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Column: 'The China Angle: Western Gamble On Casual China'

Column: 'The China Angle: Western Gamble On Casual China'

October 20, 2006 | By Shang Koo

October 20, 2006 | By Shang Koo
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The latest edition of Gamasutra's regular 'The China Angle' column has Pacific Epoch's Shang Koo taking a look at the West's attempts to make in-roads into the Chinese casual games market, when, analysts suggest, quite the opposite needs to occur.

The Casual Conundrum

"China has 34 provinces, provincial level cities, and autonomous regions. Each region has half a dozen or more known variants of Mahjong. For game developers that lack creativity, the abundance of Mahjong variants mean that they will never run out of casual games to develop for the China market.

The vast number of different variants also means that every province, city, and extended family unit in China can operate their own casual game platform offering unique local content consisting of known and unknown local Mahjong variants. Most regions are home to several casual game portals; few of them have significant traffic.

Despite the crowded playing field, several Western game companies have muscled into China's casual game market in 2006. Electronic Arts launched Pogo in China in July. Real Networks followed with its casual game portal a few weeks later. Dutch casual game company Spill Group is also making its presence known, and acquired Chinese casual game developer Zlong in September as part of its China expansion. Under Spill Group's ambitious China plans, the company will likely acquire other casual game developers or even Chinese casual game platforms in the near future.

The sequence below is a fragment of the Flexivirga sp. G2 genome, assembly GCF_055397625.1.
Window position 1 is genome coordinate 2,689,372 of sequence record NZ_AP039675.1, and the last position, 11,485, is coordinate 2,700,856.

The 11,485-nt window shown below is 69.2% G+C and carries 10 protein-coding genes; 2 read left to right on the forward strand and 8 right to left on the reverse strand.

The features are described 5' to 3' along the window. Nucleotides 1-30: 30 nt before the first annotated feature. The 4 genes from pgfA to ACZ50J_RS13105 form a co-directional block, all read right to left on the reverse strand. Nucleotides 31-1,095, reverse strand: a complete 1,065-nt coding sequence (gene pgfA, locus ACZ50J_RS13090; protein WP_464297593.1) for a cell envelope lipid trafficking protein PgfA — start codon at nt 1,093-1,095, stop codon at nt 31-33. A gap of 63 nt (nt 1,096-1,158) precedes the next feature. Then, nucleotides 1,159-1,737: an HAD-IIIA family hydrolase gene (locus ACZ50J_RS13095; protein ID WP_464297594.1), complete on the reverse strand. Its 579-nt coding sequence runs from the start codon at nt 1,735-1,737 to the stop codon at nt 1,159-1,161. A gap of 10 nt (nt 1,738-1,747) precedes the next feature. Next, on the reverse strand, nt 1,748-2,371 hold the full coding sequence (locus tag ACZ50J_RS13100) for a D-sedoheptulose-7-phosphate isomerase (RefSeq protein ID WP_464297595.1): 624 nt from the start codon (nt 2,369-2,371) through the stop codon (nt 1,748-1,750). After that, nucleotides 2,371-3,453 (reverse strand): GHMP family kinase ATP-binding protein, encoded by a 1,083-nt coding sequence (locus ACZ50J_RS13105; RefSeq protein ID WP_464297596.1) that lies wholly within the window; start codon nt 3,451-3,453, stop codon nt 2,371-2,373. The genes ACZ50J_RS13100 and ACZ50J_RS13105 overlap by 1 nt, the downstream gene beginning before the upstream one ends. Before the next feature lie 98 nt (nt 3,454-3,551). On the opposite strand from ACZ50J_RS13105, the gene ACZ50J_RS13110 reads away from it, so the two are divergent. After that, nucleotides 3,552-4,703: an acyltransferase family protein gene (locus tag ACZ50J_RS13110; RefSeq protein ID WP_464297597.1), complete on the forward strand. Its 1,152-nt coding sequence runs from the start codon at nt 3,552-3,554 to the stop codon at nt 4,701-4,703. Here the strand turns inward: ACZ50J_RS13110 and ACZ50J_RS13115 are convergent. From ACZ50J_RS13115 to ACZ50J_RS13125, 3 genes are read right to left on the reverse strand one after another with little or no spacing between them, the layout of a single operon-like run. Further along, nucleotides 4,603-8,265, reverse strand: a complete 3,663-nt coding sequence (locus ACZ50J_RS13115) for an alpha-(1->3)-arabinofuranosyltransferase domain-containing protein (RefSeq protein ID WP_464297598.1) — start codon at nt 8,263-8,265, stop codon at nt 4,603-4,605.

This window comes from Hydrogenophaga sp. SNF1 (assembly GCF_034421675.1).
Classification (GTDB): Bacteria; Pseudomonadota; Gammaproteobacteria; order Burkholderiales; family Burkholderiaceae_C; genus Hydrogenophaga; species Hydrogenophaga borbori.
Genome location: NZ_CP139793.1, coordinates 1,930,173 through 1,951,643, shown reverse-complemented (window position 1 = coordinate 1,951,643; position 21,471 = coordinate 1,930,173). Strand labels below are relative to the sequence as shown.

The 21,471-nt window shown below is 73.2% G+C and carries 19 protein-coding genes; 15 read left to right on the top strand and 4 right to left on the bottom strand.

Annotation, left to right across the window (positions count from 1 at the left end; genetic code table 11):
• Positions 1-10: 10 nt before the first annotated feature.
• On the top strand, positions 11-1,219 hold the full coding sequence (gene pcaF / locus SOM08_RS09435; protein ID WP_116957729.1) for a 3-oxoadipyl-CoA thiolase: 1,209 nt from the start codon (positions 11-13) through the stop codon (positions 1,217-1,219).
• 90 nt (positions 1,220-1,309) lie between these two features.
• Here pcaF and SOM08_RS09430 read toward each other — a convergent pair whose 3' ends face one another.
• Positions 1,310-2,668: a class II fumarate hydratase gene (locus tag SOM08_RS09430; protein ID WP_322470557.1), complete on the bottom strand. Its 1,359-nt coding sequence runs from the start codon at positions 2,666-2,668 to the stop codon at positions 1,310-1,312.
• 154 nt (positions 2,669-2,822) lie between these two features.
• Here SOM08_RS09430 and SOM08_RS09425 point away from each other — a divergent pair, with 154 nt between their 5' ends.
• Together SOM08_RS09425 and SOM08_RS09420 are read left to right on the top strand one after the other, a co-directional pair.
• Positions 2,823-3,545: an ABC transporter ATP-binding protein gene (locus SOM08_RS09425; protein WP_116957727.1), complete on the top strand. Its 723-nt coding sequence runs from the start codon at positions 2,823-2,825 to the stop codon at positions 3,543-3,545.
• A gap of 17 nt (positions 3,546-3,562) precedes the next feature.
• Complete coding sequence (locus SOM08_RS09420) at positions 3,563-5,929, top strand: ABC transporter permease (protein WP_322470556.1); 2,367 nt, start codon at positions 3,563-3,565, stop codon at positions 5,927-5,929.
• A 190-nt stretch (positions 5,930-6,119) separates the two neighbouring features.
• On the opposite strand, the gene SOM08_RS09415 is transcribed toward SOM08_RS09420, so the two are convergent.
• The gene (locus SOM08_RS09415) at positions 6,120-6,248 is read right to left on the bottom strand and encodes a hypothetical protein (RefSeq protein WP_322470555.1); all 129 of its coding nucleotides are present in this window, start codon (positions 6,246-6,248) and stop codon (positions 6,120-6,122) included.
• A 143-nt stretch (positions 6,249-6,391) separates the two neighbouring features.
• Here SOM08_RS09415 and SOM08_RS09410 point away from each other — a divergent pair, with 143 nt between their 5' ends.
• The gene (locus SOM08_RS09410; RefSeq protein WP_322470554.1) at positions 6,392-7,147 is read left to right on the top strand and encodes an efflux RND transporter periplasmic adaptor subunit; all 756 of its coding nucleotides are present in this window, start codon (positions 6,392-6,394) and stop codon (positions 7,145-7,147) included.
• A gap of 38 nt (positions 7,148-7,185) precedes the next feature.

Growth Problems For Some?

It's unclear how Spill Group's future acquisitions will change its China strategy, but the company's current strategy, as well as the casual game strategies of Real and EA, are fairly western-centric. Spill Group currently has around 3000 simple games on its Chinese platform game.com.cn, but no revenue sources. Eventually, the company plans to introduce in-game advertising and skill games using a point based system.

The only legalized gambling in China are state sponsored lotteries, so skill games face huge regulatory hurdles. However, if Spill Group can dance around the dangerous regulatory landmines, the company will gain access to a large population of rabid gamblers that has been looking for an outlet for decades.

Before Western companies like Spill need to worry about regulations, they must first figure out how to compete against China's giant portals. The biggest is Tencent's QQ Game platform, which is tied to its ubiquitous QQ instant messaging platform. QQ Game has replaced Microsoft Windows' Solitaire and Minesweeper as the most played and most easily accessible computer games available in China, with over 3 million peak concurrent players. Other popular casual game platforms in China are online game giant Shanda's Bianfeng, NHN's Ourgame, and several platforms by China's largest Internet portals Sina, Sohu, Netease, and Tom Online.

Export, Not Import Is The Key

With so many powerful local players in the casual game space, and hundreds of scavenger casual game portals fighting for the scraps, some industry veterans are questioning why Western game companies are trying to wedge themselves into China at all. According to Robert Vernick, CEO of Beijing based casual game developer Gamehub, Western game companies should not be bringing their casual games business into China, but rather taking China's casual game business to the West. "The casual game businesses in China and Korea are much more advanced than in the West," said Vernick.

Chinese casual game platforms, in particular QQ Games, incorporate advanced features such as virtual items, avatars, and social networking, which are needed to overcome the rampant piracy problems with downloadable games in China. The same features also allow for a business model and network effect that fill the gap between MMORPGs and the standard casual games business in the West. And then there are all those Mahjong variants waiting to be exported."

[Shang Koo is an editor at Shanghai-based Pacific Epoch, and oversees research and daily news content on China's new media industries, with a concentration in online games. Pacific Epoch itself provides investment and trade news and publishes a number of subscription products regarding the Chinese technology market.]


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